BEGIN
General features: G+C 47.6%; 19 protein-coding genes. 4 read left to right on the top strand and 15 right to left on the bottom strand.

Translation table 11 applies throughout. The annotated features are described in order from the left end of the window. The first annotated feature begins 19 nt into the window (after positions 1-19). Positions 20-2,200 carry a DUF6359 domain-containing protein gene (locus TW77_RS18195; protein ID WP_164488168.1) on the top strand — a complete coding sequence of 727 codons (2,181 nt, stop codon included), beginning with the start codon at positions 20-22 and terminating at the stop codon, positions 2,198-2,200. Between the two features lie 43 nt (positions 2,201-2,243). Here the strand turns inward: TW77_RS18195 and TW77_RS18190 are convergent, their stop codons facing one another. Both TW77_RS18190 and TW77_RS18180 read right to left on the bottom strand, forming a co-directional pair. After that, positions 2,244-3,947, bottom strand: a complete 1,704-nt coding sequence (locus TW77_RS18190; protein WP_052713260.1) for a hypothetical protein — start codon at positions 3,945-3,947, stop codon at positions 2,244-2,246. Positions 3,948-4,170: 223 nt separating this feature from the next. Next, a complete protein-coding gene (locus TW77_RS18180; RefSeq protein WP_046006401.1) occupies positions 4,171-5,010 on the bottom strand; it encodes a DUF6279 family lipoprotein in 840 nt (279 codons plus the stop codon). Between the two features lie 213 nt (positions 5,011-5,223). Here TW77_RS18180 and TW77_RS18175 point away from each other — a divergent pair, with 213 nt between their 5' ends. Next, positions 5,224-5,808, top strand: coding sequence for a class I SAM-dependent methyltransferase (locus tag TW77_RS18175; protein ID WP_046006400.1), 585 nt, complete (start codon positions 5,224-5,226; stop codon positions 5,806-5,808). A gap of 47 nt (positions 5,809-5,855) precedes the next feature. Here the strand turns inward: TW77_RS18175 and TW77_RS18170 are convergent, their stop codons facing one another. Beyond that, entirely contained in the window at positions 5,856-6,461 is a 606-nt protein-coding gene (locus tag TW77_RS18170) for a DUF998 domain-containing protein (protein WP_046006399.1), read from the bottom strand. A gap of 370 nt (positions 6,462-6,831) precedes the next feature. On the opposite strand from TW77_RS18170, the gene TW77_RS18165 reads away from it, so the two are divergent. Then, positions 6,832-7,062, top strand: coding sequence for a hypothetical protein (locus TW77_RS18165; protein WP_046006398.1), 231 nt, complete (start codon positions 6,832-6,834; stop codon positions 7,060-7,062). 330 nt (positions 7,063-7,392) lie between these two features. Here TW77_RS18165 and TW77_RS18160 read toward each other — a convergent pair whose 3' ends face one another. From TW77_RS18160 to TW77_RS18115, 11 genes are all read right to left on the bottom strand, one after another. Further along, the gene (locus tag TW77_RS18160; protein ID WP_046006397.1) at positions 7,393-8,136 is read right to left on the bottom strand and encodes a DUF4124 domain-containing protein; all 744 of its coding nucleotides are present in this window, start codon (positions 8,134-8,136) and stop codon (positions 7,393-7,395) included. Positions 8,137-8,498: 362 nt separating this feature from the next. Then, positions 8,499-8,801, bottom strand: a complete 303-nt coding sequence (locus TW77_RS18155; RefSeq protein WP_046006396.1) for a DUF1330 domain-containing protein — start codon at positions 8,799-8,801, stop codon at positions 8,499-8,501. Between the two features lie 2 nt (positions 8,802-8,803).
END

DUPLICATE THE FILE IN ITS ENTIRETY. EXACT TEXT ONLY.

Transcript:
General features: G+C 47.6%; 19 protein-coding genes. 4 read left to right on the top strand and 15 right to left on the bottom strand.

Translation table 11 applies throughout. The annotated features are described in order from the left end of the window. The first annotated feature begins 19 nt into the window (after positions 1-19). Positions 20-2,200 carry a DUF6359 domain-containing protein gene (locus TW77_RS18195; protein ID WP_164488168.1) on the top strand — a complete coding sequence of 727 codons (2,181 nt, stop codon included), beginning with the start codon at positions 20-22 and terminating at the stop codon, positions 2,198-2,200. Between the two features lie 43 nt (positions 2,201-2,243). Here the strand turns inward: TW77_RS18195 and TW77_RS18190 are convergent, their stop codons facing one another. Both TW77_RS18190 and TW77_RS18180 read right to left on the bottom strand, forming a co-directional pair. After that, positions 2,244-3,947, bottom strand: a complete 1,704-nt coding sequence (locus TW77_RS18190; protein WP_052713260.1) for a hypothetical protein — start codon at positions 3,945-3,947, stop codon at positions 2,244-2,246. Positions 3,948-4,170: 223 nt separating this feature from the next. Next, a complete protein-coding gene (locus TW77_RS18180; RefSeq protein WP_046006401.1) occupies positions 4,171-5,010 on the bottom strand; it encodes a DUF6279 family lipoprotein in 840 nt (279 codons plus the stop codon). Between the two features lie 213 nt (positions 5,011-5,223). Here TW77_RS18180 and TW77_RS18175 point away from each other — a divergent pair, with 213 nt between their 5' ends. Next, positions 5,224-5,808, top strand: coding sequence for a class I SAM-dependent methyltransferase (locus tag TW77_RS18175; protein ID WP_046006400.1), 585 nt, complete (start codon positions 5,224-5,226; stop codon positions 5,806-5,808). A gap of 47 nt (positions 5,809-5,855) precedes the next feature. Here the strand turns inward: TW77_RS18175 and TW77_RS18170 are convergent, their stop codons facing one another. Beyond that, entirely contained in the window at positions 5,856-6,461 is a 606-nt protein-coding gene (locus tag TW77_RS18170) for a DUF998 domain-containing protein (protein WP_046006399.1), read from the bottom strand. A gap of 370 nt (positions 6,462-6,831) precedes the next feature. On the opposite strand from TW77_RS18170, the gene TW77_RS18165 reads away from it, so the two are divergent. Then, positions 6,832-7,062, top strand: coding sequence for a hypothetical protein (locus TW77_RS18165; protein WP_046006398.1), 231 nt, complete (start codon positions 6,832-6,834; stop codon positions 7,060-7,062). 330 nt (positions 7,063-7,392) lie between these two features. Here TW77_RS18165 and TW77_RS18160 read toward each other — a convergent pair whose 3' ends face one another. From TW77_RS18160 to TW77_RS18115, 11 genes are all read right to left on the bottom strand, one after another. Further along, the gene (locus tag TW77_RS18160; protein ID WP_046006397.1) at positions 7,393-8,136 is read right to left on the bottom strand and encodes a DUF4124 domain-containing protein; all 744 of its coding nucleotides are present in this window, start codon (positions 8,134-8,136) and stop codon (positions 7,393-7,395) included. Positions 8,137-8,498: 362 nt separating this feature from the next. Then, positions 8,499-8,801, bottom strand: a complete 303-nt coding sequence (locus TW77_RS18155; RefSeq protein WP_046006396.1) for a DUF1330 domain-containing protein — start codon at positions 8,799-8,801, stop codon at positions 8,499-8,501. Between the two features lie 2 nt (positions 8,802-8,803).